donor milk

Got (extra) milk?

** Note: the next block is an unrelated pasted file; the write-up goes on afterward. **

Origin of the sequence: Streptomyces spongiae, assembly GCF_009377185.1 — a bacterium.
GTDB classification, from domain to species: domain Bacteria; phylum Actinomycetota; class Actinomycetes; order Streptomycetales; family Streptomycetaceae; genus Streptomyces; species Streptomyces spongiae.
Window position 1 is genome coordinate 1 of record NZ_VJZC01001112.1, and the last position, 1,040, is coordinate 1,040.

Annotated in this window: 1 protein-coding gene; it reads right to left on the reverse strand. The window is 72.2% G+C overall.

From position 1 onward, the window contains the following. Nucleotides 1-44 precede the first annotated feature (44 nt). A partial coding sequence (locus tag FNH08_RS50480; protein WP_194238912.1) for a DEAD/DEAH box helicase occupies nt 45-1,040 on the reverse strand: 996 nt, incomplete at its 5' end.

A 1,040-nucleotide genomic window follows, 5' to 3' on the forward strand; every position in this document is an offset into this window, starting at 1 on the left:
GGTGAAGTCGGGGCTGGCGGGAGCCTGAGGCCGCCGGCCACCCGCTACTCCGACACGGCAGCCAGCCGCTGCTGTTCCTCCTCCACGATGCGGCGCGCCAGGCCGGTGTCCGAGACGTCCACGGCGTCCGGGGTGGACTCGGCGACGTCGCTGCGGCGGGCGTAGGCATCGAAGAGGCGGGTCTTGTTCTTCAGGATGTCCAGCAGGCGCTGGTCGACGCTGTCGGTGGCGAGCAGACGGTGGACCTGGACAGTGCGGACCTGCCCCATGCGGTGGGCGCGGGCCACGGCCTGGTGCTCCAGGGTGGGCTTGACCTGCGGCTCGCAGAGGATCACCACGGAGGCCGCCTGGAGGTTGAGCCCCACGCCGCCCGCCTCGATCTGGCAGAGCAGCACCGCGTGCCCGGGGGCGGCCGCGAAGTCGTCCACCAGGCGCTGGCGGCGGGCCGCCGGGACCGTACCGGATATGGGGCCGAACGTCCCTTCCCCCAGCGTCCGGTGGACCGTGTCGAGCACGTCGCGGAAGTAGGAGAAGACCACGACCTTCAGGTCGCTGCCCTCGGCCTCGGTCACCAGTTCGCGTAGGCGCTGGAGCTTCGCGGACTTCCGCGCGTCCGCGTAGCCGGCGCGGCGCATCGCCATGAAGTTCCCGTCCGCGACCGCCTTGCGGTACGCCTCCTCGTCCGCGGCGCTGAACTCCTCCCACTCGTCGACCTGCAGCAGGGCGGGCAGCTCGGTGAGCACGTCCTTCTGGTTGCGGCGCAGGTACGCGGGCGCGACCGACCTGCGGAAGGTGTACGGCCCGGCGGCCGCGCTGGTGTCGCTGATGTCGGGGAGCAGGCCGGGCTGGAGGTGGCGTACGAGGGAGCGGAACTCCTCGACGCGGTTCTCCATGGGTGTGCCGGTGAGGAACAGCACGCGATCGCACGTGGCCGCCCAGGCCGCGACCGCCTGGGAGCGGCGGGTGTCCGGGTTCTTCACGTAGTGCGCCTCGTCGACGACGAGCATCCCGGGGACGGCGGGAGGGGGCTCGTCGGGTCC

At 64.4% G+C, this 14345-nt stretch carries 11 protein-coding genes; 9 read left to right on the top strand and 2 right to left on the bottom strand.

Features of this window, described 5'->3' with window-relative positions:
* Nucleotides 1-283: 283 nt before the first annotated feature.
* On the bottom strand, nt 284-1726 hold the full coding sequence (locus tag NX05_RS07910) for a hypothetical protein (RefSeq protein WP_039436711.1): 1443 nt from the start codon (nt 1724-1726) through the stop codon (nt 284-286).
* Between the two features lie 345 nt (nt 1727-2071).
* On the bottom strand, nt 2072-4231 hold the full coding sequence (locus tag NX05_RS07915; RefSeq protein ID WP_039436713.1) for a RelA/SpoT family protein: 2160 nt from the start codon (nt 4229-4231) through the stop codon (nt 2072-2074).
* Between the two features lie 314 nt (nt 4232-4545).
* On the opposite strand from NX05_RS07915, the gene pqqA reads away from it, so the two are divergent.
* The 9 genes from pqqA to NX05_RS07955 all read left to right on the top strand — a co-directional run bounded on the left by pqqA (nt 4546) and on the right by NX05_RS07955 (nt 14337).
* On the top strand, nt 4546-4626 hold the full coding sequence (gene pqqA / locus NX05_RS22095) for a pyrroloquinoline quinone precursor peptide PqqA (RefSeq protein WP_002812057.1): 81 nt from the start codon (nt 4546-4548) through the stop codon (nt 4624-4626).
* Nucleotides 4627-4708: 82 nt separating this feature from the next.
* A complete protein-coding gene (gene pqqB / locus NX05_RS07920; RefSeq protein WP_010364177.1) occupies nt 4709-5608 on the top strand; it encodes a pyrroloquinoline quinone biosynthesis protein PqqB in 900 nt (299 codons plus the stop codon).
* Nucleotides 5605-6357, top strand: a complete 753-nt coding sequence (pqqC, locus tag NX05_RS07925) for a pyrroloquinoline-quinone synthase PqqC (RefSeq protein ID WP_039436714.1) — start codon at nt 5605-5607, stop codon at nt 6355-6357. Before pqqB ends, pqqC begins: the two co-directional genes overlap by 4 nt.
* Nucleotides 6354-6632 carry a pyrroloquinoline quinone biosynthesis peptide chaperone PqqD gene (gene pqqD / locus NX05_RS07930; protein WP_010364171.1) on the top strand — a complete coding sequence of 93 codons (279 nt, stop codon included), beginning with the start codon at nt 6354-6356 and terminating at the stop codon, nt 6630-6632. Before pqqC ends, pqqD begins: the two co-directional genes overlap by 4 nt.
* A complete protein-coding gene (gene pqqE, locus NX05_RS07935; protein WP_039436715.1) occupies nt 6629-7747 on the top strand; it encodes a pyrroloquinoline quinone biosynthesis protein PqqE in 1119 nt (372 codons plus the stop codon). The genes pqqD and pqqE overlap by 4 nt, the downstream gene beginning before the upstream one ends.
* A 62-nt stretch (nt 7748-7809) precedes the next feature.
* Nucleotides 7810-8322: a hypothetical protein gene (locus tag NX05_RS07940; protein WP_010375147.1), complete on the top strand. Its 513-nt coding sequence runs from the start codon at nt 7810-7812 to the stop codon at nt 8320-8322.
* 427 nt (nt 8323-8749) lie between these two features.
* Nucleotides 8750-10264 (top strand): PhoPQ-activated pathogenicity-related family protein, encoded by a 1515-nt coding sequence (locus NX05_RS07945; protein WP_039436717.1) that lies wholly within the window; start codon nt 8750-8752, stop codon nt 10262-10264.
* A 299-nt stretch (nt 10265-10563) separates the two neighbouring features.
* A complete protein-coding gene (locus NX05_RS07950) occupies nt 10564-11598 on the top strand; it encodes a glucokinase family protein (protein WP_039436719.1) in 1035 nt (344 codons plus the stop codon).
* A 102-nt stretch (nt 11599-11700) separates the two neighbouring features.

Back at holiday time, stringing up lights in my son's school lobby, I found myself entangled, literally, with a mom I'd never met before, Dr. Katie Kelter. Turns out, we had lots to talk about: A pediatrician and lactation consultant, she's one of the founders of the just-launched New York Milk Bank, a nonprofit that collects and pasteurizes donor breastmilk for premature or critically ill babies. I got all kinds of great advice from her for my book, T5T and when I followed up with her recently, she told me how easy it is to donate—money, obviously (the program helps underserved communities), but also surplus milk. "If any of your readers are lucky enough to have a freezer bursting at the seams with extra milk, they can go to the Human Milk Banking Association of North America (  to find out if they're eligible to become a donor," says Dr. Kelter. All it takes is a medical screening and a blood test. Then you drop the milk off at a local depot or mail it (for free) via Fed-Ex. "Your milk is pasteurized and given to premature infants whose own mothers' milk is unavailable," says Dr. K. "You can actually save lives."